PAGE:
In yet other cases, generalization obviously does take place. If one trains for larger digit span, then that capability surely generalizes to other situations that challenge working memory capacity. At a minimum, the burden of proof shifts to those who assert that generalization does not occur, because that would be a bizarre outcome.

And then we come to the final resort of the skeptics, which is to insist that claims must be “supported with statistically significant results from randomized, blinded, placebo-controlled human clinical trials.” As cognitive neuroscientist Daphne Bavelier points out in a response to the FTC, the insistence on blinded designs is “untenable in the case of behavioral interventions—-patients cannot be blind to the game they are asked to play or the exercises they are asked to do.” It doesn’t require a cognitive neuroscientist to call attention to what should be obvious, but it helps.

So much for the blinding. What about the placebo control in general? That’s not possible either. You cannot do placebo cognitive skills training. Actually, the case against a placebo design is even stronger than that. If the baseline position is that cognitive skills training is impossible, then one doesn’t actually have to have a control group at all. One just has to show that good results can be obtained with the method, and that has apparently been done.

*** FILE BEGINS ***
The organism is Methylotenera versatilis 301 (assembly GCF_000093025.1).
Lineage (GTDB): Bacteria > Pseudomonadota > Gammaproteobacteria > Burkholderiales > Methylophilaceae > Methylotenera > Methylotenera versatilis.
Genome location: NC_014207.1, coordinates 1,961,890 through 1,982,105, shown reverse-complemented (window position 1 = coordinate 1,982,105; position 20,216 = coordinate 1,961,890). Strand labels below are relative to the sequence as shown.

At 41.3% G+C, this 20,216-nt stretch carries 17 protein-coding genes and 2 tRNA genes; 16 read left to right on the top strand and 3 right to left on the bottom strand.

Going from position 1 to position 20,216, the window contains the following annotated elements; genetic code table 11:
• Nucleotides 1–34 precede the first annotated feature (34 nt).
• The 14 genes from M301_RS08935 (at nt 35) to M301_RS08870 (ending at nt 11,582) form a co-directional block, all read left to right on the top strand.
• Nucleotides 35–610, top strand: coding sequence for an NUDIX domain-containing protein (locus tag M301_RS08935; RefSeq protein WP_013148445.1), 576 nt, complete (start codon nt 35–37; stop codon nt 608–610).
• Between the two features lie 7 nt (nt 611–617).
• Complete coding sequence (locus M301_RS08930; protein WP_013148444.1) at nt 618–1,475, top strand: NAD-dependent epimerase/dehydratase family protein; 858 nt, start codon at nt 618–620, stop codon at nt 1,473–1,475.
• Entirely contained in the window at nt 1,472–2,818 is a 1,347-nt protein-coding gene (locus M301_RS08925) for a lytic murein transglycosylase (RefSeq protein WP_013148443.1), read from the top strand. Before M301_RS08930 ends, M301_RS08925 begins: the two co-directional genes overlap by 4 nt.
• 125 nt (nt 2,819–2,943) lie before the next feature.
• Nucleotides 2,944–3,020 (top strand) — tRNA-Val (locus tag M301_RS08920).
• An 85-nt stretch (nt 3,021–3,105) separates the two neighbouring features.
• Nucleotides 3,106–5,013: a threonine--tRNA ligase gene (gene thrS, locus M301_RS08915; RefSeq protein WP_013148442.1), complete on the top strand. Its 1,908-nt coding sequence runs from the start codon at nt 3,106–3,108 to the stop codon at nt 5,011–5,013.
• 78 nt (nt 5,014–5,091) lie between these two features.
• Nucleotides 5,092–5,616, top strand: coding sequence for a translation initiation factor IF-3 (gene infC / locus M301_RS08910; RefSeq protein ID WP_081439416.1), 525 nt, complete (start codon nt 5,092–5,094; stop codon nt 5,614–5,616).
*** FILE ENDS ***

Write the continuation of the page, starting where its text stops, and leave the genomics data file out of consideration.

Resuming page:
Placebo-controlled designs serve the single purpose of proving that the ostensible active ingredient in a drug is in fact an active ingredient. None of this transfers to the situation of cognitive skills training. There is no active ingredient here. We are in the realm of a learning paradigm, and the question to be asked and answered was framed famously by George W. Bush: “Is the children learning?” So it appears that not much critical thinking has gone into this issue at the FTC. (See Note 2)

We have been interested in complementing neurofeedback with cognitive skills training for many years—-going back all the way to the days of Thinkfast and Cognometer. The Thinkfast program was delivered on a floppy disc—-when those were still floppy! There is just no question that these training programs are helpful. Our problem was getting people interested in doing them. That’s because the programs constantly confront you with your own shortcomings. The games furnish very direct evidence on whether performance is improving. This places the user himself in the best position to decide whether to continue with the project. The user does not need the Federal Trade Commission as his shield and protector in this instance.